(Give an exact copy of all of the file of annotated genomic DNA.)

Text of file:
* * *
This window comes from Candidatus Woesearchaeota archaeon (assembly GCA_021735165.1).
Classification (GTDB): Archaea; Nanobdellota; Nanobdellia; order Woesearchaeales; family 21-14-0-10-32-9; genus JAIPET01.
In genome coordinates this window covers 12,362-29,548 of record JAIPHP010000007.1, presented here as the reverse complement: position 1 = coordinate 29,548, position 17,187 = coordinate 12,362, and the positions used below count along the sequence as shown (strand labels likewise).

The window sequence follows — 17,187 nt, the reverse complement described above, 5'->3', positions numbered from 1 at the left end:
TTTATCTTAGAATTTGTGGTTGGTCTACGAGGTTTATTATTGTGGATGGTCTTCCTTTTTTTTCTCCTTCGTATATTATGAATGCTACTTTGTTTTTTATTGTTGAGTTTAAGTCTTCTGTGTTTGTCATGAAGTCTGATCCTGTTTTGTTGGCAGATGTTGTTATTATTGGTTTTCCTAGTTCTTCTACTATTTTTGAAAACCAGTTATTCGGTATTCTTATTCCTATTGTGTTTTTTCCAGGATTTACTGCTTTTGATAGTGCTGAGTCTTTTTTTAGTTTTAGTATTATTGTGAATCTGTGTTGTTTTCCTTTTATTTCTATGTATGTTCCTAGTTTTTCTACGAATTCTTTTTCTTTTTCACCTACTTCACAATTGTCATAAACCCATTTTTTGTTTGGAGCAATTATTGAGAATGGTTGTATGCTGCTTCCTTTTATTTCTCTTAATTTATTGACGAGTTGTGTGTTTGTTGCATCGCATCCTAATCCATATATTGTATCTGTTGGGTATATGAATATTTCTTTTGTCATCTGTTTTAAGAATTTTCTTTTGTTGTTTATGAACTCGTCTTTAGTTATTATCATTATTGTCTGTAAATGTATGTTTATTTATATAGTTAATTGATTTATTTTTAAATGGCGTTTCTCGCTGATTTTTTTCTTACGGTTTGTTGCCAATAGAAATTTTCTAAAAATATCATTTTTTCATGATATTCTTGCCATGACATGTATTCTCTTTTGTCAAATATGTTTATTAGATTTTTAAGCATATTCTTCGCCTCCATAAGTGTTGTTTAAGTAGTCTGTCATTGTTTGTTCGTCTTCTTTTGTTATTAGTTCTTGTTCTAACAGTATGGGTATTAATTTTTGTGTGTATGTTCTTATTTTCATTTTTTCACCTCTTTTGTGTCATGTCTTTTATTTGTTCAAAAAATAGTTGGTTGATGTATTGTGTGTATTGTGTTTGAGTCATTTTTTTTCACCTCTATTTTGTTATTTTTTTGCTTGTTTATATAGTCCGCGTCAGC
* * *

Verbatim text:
This window comes from Candidatus Woesearchaeota archaeon (assembly GCA_021735165.1).
Classification (GTDB): Archaea; Nanobdellota; Nanobdellia; order Woesearchaeales; family 21-14-0-10-32-9; genus JAIPET01.
In genome coordinates this window covers 12,362-29,548 of record JAIPHP010000007.1, presented here as the reverse complement: position 1 = coordinate 29,548, position 17,187 = coordinate 12,362, and the positions used below count along the sequence as shown (strand labels likewise).

The window sequence follows — 17,187 nt, the reverse complement described above, 5'->3', positions numbered from 1 at the left end:
TTTATCTTAGAATTTGTGGTTGGTCTACGAGGTTTATTATTGTGGATGGTCTTCCTTTTTTTTCTCCTTCGTATATTATGAATGCTACTTTGTTTTTTATTGTTGAGTTTAAGTCTTCTGTGTTTGTCATGAAGTCTGATCCTGTTTTGTTGGCAGATGTTGTTATTATTGGTTTTCCTAGTTCTTCTACTATTTTTGAAAACCAGTTATTCGGTATTCTTATTCCTATTGTGTTTTTTCCAGGATTTACTGCTTTTGATAGTGCTGAGTCTTTTTTTAGTTTTAGTATTATTGTGAATCTGTGTTGTTTTCCTTTTATTTCTATGTATGTTCCTAGTTTTTCTACGAATTCTTTTTCTTTTTCACCTACTTCACAATTGTCATAAACCCATTTTTTGTTTGGAGCAATTATTGAGAATGGTTGTATGCTGCTTCCTTTTATTTCTCTTAATTTATTGACGAGTTGTGTGTTTGTTGCATCGCATCCTAATCCATATATTGTATCTGTTGGGTATATGAATATTTCTTTTGTCATCTGTTTTAAGAATTTTCTTTTGTTGTTTATGAACTCGTCTTTAGTTATTATCATTATTGTCTGTAAATGTATGTTTATTTATATAGTTAATTGATTTATTTTTAAATGGCGTTTCTCGCTGATTTTTTTCTTACGGTTTGTTGCCAATAGAAATTTTCTAAAAATATCATTTTTTCATGATATTCTTGCCATGACATGTATTCTCTTTTGTCAAATATGTTTATTAGATTTTTAAGCATATTCTTCGCCTCCATAAGTGTTGTTTAAGTAGTCTGTCATTGTTTGTTCGTCTTCTTTTGTTATTAGTTCTTGTTCTAACAGTATGGGTATTAATTTTTGTGTGTATGTTCTTATTTTCATTTTTTCACCTCTTTTGTGTCATGTCTTTTATTTGTTCAAAAAATAGTTGGTTGATGTATTGTGTGTATTGTGTTTGAGTCATTTTTTTTCACCTCTATTTTGTTATTTTTTTGCTTGTTTATATAGTCCGCGTCAGC